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About Alchemica

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    Shaman's Apprentice

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  1. There was space at a local community garden that was unused and unloved that was kindly offered. I'd suggest utilising local community garden land if it is at all available, sure keep the plants community friendly but you'd be surprised, often these community gardens are up for something people are enthused about beyond the normal food
  2. I thought I'd share here a project from last year that gave me hope and healing through a community garden and how such can positively impact mental health I have to find more ways to do projects like this, it was the first thing in a long time that improved my mental health Late last year was the first time I've achieved a longer-term personal goal in a very long time. It's hard for people to understand when the goal-oriented, sequential step-by-step organisation for a longer-term outcome part of your brain doesn't work properly just exactly how hard that is. In doing that, I managed to take the desolate wasteland of illness and imbued some hope, meaning, purpose and contribution. That process is reflected in the garden pictures below. It's taken me a long time to start re-investing the illness force, allegiance to the pain, back into healthy things. I had invested a lot of my super scattered ill energy at the community garden and got a medicinal garden out of it through trial and error It helped me develop a special healing relationship with plants while so ill. The medicinal patch became a sacred healing space for me to start caring for my personal ecosystem and stay connected to the community. I enjoyed the medicinal patch as growing things was intrinsically motivated and there was no rigidity to an outcome - any success was a win and boost to self-esteem, any failure no big deal It provided some vital aspects - something to care for beyond the self - novelty and seeing things burst to life - Trial and error approaches, without ANY expectation of outcomes other than giving things a go - Celebrating any small outcome of success, not "meeting quotas" Like my life... initially barren, empty, dry Learning to rise from the darkness by growing seeds First glimmers of light Growth Coming to bloom Returning full circle. My lessons in attempting a medicinal patch despite being functionally very impaired: It's very different going from pots and home gardening and buying lots of plants to community garden plot planting from seed. Particularly going essentially solo and with severe functional impairments. 1. Start simple and get simple happening in the plot first before you go in anyway complicated. If the world of herbal medicinal plants too over enthuses you, pick just a few functional plants to fill a patch initially. Get a feel for it as you go and up your commitment as you see how things fare 2. You'll need so much time if you're starting from seed vs the rapid growth expected from conventional veggie gardening and faster plants etc. Some are slow projects from seed. White Sage, Dan Shen etc 3. Be patient for the seasons. Jumping in early even with a heat mat and greenhouse can just cause issues. 4. Work out weed control and watering options for warm months. For me, despite thinking I got all the soil 'good enough' prepared, weeds were problematic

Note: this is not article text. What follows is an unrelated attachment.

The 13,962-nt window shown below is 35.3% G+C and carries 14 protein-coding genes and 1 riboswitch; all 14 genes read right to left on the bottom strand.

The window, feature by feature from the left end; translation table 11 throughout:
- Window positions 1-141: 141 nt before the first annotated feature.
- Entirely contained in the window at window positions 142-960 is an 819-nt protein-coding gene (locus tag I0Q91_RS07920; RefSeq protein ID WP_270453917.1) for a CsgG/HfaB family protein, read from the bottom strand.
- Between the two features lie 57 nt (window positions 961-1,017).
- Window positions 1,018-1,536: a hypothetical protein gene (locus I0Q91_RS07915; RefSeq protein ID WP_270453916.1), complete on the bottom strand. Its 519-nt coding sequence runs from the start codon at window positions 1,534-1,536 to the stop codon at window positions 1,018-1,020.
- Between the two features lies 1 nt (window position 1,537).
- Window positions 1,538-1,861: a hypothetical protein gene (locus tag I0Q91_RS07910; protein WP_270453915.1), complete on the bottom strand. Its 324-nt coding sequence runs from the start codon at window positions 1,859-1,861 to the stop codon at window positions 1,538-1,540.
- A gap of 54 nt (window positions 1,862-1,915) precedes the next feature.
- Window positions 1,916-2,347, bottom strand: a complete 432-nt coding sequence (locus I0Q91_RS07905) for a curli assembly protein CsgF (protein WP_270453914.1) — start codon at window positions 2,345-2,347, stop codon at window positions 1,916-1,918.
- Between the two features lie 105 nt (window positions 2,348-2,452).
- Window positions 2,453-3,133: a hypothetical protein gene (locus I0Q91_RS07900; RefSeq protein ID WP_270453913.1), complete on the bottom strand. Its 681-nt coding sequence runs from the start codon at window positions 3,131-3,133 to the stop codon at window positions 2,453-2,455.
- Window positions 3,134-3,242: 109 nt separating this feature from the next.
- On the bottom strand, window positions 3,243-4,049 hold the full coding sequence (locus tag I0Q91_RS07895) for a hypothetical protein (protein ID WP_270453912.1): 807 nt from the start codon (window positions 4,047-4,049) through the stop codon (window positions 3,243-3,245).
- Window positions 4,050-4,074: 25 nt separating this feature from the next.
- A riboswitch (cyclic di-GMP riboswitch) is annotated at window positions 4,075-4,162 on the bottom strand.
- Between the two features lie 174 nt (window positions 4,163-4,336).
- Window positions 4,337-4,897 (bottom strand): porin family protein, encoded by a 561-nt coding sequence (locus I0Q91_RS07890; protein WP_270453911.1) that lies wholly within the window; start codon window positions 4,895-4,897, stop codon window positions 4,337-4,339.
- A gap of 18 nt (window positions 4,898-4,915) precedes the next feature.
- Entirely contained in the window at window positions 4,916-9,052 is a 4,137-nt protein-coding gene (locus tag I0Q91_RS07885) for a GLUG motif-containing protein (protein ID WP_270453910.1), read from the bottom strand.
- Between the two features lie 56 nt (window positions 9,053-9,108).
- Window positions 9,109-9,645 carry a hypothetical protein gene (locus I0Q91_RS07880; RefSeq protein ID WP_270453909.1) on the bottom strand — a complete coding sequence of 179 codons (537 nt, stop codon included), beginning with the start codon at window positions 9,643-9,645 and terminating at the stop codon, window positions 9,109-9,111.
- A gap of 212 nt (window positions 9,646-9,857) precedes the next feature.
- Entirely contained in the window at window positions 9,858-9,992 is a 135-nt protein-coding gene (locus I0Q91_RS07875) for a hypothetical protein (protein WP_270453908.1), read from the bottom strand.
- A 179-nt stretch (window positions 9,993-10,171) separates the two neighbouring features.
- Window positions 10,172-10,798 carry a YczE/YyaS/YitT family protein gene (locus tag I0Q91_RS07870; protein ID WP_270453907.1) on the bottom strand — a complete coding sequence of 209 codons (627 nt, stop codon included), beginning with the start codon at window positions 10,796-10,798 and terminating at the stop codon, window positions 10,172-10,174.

3. Alchemica

    Ketosis as therapy

    What have I noted about running on low intakes of carbohydrates? I've been running low carbs. To the point most fruit sounded scary and I got very selective with fruits and anything carbs - occasionally a few chickpeas was my limit. I've only just started putting them back in significantly ie some brown rice - I don't have bread, cereal. pasta etc. I was very hesitant to start putting in significant carbs again as they do seem to significantly impact weight aspects for me but I was getting totally dysfunctional Why the sourpuss? Maybe it's your low carb diet In direct contrast to what advocates of low-carbohydrate diets promise—an end to mood swings and fatigue, low-carb diets can lead to pronounced feelings of depression and sadness, even rage. "People feel very angry, and their antidepressants don't work well, either" Low-carb diet may particularly have an adverse effect on those prone to low moods. “If you’ve cut our carbs and experience anxiety or depressive feelings as a result, you’re actually less likely to exercise, eat well and take care of yourself. "...the low-carbohydrate diet may have had detrimental effects on mood that, over the term of one year, negated any positive effects of weight loss" [1] Restricting carbohydrates could make it hard for you to fall and stay asleep. [2] As I mentioned in the sleep bit: Also, fasting blood glucose results have been persistently somewhat elevated causing concern. Can being low on carb intake paradoxically potentially do that kind of blood glucose dysregulation? It seems it can... “Why is my fasting blood glucose higher on low carb?” I hadn't heard of “adaptive glucose sparing” [3] My cognition was crap, probably from the months of sleep deprivation too. Persistent odd states of consciousness, too. Despite a growing body of clinical evidence suggesting that low-carbohydrate diets can be helpful for people with brain problems, including neurological, psychiatric, and cognitive disorders such as Alzheimer’s disease, a low-protein, high-carb diet may be an easier alternative to calorie restriction for people looking to preserve brain health and prevent cognitive decline [4]. These findings have been critiqued "There is a strong consensus that a diet rich in carbohydrates and fiber is crucial for brain health and Alzheimer's prevention." (along with associated fiber deficiencies also harm our guts and subsequently our microbiome, which can also pose negative long-term effects on the brain and incite brain fog, confusion, and even anxiety). ...the low-protein, high-carbohydrate diet appeared to promote hippocampal health and biology in the mice, on some measures to an even greater degree than those on the low-calorie diet [1] https://www.sciencedaily.com/releases/2009/11/091109173614.htm [2] https://www.livestrong.com/article/482729-i-cant-sleep-on-a-low-carb-diet/ [3] https://www.dietdoctor.com/low-carb/fasting-blood-glucose-higher [4] https://www.medicalnewstoday.com/articles/323772.php